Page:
Franklin added that pastors recognize it is a more difficult time to be a teenager. And the speed of cultural change, particularly in opposition to biblical standards, can be dizzying not only as a church leader, but as a parent.
“It’s tougher than when they were kids themselves,” Franklin said.
Ways to help
In a post for Lifeway Women, child and teen counselor Amy Jacobs gave four tips for parenting an anxious child.
–Avoid the urge to accommodate. Don’t remove the hurdles that lead to growth. Remind them that they are safe and will make it through.
–Take one baby step at a time. Become comfortable with discomfort. Face your anxiety.
–Keep a track record. Take note of incremental steps toward facing their anxiety.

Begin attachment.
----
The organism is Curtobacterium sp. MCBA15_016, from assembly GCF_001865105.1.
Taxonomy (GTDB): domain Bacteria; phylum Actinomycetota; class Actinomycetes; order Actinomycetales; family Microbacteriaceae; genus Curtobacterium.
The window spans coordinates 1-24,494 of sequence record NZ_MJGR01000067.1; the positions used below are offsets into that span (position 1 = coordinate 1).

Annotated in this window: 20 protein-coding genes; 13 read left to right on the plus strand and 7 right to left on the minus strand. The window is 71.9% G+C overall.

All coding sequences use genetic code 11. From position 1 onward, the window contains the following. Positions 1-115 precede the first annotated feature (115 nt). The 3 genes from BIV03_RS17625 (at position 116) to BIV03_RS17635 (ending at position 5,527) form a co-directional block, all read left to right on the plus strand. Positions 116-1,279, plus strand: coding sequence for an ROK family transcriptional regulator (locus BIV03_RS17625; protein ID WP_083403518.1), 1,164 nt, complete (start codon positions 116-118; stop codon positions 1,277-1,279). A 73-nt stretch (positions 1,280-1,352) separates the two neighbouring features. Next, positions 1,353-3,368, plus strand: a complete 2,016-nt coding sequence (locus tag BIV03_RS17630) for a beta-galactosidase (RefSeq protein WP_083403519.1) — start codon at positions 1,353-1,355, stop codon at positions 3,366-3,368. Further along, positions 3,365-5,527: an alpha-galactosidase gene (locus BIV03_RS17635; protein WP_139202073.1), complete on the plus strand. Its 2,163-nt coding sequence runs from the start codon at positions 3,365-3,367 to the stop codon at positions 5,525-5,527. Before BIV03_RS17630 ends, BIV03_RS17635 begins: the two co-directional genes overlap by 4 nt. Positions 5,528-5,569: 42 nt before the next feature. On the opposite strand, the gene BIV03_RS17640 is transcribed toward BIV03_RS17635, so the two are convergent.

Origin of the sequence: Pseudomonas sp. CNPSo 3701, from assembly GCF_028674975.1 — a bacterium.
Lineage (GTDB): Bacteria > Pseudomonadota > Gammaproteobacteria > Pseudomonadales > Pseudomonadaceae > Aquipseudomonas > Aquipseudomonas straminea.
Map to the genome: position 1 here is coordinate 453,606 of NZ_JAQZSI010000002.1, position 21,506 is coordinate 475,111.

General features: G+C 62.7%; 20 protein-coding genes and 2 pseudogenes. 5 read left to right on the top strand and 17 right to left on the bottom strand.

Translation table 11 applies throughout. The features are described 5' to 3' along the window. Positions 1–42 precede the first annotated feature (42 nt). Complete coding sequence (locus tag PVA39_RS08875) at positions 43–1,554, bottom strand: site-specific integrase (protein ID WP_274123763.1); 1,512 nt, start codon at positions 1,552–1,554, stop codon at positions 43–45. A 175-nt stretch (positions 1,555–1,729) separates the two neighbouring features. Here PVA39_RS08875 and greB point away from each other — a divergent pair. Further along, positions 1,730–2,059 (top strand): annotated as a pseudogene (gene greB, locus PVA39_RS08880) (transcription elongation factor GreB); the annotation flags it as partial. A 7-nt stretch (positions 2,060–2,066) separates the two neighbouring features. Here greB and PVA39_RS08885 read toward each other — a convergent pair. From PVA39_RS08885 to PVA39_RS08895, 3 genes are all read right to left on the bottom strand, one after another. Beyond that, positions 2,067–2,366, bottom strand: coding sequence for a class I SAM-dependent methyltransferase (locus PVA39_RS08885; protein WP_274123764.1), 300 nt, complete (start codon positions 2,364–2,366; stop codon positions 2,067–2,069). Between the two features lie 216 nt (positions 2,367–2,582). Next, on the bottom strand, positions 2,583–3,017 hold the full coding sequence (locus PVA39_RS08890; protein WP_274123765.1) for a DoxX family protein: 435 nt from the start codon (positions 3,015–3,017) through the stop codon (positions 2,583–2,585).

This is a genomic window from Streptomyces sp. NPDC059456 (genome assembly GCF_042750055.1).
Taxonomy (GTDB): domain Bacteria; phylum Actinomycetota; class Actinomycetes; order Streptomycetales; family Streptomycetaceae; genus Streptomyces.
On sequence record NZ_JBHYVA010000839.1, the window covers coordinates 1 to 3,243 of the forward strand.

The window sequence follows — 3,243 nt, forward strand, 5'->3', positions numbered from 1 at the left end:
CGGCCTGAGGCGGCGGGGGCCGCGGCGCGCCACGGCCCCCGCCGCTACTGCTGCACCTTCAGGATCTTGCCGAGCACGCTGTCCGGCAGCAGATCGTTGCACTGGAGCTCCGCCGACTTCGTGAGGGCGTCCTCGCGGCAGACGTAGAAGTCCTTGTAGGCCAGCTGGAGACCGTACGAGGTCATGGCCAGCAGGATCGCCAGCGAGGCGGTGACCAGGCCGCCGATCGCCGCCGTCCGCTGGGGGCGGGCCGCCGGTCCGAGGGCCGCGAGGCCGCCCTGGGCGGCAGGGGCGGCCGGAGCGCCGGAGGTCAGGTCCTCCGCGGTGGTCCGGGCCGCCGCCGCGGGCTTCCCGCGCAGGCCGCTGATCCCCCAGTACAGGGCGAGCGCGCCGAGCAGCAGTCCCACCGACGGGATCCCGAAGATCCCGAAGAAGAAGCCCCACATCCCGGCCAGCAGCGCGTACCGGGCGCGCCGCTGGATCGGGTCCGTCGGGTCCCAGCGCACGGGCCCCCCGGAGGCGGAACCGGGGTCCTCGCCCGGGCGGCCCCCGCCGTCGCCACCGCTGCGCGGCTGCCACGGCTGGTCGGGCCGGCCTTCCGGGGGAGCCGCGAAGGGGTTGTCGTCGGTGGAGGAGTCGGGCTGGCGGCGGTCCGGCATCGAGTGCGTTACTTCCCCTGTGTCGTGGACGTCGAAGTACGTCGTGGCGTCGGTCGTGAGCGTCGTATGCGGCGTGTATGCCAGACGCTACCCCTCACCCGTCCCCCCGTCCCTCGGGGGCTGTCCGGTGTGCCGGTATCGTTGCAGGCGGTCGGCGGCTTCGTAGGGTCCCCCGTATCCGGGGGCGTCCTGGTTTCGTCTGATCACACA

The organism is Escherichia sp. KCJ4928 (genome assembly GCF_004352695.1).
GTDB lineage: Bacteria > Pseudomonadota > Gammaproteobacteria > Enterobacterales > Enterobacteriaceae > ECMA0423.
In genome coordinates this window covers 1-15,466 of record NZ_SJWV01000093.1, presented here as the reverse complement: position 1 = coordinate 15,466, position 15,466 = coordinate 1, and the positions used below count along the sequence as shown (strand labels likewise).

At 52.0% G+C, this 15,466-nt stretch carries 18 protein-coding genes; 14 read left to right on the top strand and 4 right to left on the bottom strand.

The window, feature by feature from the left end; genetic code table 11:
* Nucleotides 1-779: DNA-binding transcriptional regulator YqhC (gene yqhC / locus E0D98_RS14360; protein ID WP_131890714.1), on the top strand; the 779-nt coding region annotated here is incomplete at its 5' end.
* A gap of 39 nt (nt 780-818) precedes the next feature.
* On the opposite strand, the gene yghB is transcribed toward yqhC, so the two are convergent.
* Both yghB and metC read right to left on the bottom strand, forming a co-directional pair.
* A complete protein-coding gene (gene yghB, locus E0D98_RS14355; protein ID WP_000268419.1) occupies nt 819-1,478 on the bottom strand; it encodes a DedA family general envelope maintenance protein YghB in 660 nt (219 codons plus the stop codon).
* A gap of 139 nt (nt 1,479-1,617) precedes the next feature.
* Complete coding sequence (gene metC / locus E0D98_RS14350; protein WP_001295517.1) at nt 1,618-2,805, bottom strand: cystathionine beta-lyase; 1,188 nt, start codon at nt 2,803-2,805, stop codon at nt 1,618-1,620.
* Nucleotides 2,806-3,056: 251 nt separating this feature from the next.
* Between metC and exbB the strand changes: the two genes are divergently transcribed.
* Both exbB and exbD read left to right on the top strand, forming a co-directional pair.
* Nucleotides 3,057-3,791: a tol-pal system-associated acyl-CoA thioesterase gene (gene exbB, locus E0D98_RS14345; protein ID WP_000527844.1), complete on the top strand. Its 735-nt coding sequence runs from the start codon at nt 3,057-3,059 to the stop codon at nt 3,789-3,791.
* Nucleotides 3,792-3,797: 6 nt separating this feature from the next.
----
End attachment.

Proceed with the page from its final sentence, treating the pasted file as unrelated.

–Anxious kids underestimate their ability to handle adversity. Tell your son or daughter they have the strength to do hard things. Remind them how they have faced challenges before, and overcome.
“When anxiety keeps us from doing what we want or should do—playing the sport she loves or attending events he has enjoyed in the past—it’s a clear sign that your child needs extra support in overcoming anxiety,” she said.
This article originally appeared on BaptistPress.com.